How unsafe can this be? This question, though simple, is the starting point for any safety program review. I will attempt to state both sides of the equation—the uninformed manager responsible for budgets and good order, and the long-term well trained chief inspector.
In general the public today is extremely safe from incidents and accidents in relation to the turn of the 20th century. I often use the example of my short period as a deep-sea fisherman, 35 years ago. An old friend of the family taught me to pull up my hip boots if the boat was about to sink, not to save me, but so I would drown quickly and not suffer. Today, fishing boats are designed and operated to provide the crewmen a high level of safety, even in the perfect storm. Technology and inspections have created an expectation that there is little or no risk in life today, what most people do not realize is how we reached that milestone. As a result, apathy about safety has evolved; individuals increasingly believe they do not have a personal responsibility for their own safety. In this environment of individuals disregarding safety rules every day thus risking their own and others’ lives, the argument over the right level of regulatory management takes place.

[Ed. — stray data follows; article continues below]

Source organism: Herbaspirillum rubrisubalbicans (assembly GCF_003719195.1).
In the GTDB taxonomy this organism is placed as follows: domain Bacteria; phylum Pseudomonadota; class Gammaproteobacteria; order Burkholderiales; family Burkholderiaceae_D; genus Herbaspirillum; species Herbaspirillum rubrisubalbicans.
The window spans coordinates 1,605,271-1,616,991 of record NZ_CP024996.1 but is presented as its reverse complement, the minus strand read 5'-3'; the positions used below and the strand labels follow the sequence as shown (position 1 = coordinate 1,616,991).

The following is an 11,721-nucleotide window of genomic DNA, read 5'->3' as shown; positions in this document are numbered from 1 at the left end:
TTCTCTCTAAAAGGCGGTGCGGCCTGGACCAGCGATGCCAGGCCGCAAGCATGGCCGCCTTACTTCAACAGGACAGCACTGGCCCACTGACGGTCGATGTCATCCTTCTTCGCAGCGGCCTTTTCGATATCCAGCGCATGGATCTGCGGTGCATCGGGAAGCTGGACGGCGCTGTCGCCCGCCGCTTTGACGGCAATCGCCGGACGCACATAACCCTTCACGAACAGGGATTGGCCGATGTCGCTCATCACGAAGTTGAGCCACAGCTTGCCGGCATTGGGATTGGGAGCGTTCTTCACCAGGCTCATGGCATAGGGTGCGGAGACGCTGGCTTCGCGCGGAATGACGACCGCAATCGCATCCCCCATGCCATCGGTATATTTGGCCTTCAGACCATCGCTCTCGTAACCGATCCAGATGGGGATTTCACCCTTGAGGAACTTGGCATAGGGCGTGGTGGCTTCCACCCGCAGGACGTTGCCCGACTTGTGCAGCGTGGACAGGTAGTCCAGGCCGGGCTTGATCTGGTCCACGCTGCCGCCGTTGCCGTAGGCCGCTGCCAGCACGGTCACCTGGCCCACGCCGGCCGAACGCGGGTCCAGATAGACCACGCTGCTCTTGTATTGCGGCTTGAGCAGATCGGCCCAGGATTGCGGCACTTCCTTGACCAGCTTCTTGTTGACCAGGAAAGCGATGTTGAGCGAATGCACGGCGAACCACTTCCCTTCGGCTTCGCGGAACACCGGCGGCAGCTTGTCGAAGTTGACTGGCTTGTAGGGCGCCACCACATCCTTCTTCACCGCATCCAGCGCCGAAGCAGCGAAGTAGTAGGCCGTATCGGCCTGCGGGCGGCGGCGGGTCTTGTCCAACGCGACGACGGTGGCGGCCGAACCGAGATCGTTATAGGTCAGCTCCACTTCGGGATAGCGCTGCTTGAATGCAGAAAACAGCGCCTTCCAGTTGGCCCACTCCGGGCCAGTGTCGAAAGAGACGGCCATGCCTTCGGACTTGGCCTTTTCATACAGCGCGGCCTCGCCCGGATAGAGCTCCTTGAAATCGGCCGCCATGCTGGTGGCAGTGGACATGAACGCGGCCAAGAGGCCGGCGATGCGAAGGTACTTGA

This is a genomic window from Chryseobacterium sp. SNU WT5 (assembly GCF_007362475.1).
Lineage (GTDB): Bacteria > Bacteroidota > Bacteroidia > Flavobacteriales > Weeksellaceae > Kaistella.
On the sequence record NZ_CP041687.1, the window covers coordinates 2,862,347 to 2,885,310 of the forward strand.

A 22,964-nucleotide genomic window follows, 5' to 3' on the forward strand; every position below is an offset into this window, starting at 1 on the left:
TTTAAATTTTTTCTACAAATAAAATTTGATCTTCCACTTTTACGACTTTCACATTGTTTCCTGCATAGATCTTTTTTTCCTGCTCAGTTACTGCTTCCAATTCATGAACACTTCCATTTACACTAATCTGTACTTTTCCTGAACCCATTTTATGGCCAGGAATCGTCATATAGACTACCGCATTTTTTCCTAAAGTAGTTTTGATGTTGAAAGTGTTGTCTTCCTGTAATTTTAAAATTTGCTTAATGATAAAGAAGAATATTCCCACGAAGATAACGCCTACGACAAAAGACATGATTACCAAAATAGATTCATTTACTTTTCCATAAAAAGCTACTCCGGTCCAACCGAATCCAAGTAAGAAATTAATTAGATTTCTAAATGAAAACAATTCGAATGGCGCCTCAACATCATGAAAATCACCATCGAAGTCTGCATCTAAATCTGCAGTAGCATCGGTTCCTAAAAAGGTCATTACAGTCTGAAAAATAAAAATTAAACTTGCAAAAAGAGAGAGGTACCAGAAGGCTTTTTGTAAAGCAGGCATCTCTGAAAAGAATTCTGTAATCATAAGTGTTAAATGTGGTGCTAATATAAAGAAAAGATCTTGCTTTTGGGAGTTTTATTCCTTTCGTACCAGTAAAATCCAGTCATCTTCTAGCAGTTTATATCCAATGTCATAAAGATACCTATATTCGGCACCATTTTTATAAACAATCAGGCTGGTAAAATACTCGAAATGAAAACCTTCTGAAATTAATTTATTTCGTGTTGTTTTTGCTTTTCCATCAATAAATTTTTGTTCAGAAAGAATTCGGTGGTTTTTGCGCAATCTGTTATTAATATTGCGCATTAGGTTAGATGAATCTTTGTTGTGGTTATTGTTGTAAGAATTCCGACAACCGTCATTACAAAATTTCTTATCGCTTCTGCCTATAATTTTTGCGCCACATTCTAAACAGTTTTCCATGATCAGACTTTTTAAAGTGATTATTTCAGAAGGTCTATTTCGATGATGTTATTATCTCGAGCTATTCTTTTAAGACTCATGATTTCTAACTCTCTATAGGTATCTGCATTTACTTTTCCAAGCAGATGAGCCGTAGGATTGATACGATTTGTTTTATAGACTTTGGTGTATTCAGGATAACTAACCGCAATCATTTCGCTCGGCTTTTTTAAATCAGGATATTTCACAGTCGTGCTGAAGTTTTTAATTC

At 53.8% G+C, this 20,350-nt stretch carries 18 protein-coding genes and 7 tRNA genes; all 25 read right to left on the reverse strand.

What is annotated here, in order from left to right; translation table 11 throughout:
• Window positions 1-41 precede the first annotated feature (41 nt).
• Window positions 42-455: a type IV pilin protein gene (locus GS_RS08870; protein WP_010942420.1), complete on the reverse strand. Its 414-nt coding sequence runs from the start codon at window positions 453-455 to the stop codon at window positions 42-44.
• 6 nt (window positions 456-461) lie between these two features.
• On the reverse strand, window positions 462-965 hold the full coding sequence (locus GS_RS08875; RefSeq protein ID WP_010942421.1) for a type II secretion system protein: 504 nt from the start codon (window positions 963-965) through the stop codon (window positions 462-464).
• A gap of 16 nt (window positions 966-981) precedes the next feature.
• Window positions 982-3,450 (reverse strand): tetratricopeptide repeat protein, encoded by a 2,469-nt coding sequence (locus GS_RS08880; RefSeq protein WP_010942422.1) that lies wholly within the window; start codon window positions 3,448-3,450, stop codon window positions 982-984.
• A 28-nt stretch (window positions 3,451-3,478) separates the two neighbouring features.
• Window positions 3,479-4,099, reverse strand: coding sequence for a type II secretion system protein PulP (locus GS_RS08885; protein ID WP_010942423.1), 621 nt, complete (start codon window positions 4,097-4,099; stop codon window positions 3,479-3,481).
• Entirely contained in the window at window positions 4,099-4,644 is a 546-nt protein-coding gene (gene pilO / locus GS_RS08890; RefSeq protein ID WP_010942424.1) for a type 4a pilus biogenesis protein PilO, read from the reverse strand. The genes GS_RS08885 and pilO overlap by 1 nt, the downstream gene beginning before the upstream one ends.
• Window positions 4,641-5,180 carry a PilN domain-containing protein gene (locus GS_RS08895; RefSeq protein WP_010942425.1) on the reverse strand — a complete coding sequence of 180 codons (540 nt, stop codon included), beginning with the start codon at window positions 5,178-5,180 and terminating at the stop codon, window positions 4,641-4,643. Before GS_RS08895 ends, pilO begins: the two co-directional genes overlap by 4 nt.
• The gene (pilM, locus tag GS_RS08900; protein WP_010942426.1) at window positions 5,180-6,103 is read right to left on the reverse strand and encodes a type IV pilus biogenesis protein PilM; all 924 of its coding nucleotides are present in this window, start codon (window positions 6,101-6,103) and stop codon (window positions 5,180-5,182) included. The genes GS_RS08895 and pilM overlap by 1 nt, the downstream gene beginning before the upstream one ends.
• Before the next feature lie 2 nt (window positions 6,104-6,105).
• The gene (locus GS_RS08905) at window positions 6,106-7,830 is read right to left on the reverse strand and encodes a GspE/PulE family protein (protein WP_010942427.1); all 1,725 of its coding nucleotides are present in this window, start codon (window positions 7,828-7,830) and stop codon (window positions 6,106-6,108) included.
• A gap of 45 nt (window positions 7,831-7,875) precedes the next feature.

The manager is informed that incidents are at an all-time low, modern technology has eliminated all the hazards, inspections have a low benefit and red tape is preventing the economy from growing. The chief has spent 20–30 years building what he personally considers to be the best system in the country, the number of violations found during each inspection proves how incompetent everyone else is and downsizing will decrease safety and will result in the ruination of the safety system. Who is right?
The insurance industry learned long ago that if the risk of payout was not properly measured, then bankruptcy occurred either when claims were higher than income or when premiums are overpriced. Public safety programs are now at the same point, we have a responsibility to measure and evaluate risk or face elimination. Not only do we have to measure the risk, we must also define the best solution to decrease the risk.
There are two standard measures for risk—probability and impact—however, government officials see one more, societal acceptance.